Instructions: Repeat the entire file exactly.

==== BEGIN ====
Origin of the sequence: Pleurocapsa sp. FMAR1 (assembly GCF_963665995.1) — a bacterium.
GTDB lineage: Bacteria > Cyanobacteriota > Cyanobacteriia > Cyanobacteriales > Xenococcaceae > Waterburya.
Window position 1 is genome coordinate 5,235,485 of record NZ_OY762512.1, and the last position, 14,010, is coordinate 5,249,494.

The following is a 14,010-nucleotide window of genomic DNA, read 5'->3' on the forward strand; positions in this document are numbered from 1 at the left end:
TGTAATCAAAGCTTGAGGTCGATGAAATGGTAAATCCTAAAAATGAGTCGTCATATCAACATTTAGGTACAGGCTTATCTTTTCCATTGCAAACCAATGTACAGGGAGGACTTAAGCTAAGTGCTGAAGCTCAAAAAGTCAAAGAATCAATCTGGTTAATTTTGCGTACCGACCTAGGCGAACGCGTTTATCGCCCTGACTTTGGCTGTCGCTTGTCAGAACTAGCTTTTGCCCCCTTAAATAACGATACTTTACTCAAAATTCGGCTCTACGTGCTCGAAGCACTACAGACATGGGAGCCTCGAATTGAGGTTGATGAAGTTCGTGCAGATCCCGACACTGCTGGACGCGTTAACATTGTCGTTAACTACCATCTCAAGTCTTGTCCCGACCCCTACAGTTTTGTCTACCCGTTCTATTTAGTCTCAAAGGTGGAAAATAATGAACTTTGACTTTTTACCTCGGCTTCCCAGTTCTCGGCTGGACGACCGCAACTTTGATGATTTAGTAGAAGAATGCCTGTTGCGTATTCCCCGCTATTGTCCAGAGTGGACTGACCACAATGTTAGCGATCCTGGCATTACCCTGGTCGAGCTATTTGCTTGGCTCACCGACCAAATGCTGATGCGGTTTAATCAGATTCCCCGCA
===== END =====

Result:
Origin of the sequence: Pleurocapsa sp. FMAR1 (assembly GCF_963665995.1) — a bacterium.
GTDB lineage: Bacteria > Cyanobacteriota > Cyanobacteriia > Cyanobacteriales > Xenococcaceae > Waterburya.
Window position 1 is genome coordinate 5,235,485 of record NZ_OY762512.1, and the last position, 14,010, is coordinate 5,249,494.

The following is a 14,010-nucleotide window of genomic DNA, read 5'->3' on the forward strand; positions in this document are numbered from 1 at the left end:
TGTAATCAAAGCTTGAGGTCGATGAAATGGTAAATCCTAAAAATGAGTCGTCATATCAACATTTAGGTACAGGCTTATCTTTTCCATTGCAAACCAATGTACAGGGAGGACTTAAGCTAAGTGCTGAAGCTCAAAAAGTCAAAGAATCAATCTGGTTAATTTTGCGTACCGACCTAGGCGAACGCGTTTATCGCCCTGACTTTGGCTGTCGCTTGTCAGAACTAGCTTTTGCCCCCTTAAATAACGATACTTTACTCAAAATTCGGCTCTACGTGCTCGAAGCACTACAGACATGGGAGCCTCGAATTGAGGTTGATGAAGTTCGTGCAGATCCCGACACTGCTGGACGCGTTAACATTGTCGTTAACTACCATCTCAAGTCTTGTCCCGACCCCTACAGTTTTGTCTACCCGTTCTATTTAGTCTCAAAGGTGGAAAATAATGAACTTTGACTTTTTACCTCGGCTTCCCAGTTCTCGGCTGGACGACCGCAACTTTGATGATTTAGTAGAAGAATGCCTGTTGCGTATTCCCCGCTATTGTCCAGAGTGGACTGACCACAATGTTAGCGATCCTGGCATTACCCTGGTCGAGCTATTTGCTTGGCTCACCGACCAAATGCTGATGCGGTTTAATCAGATTCCCCGCA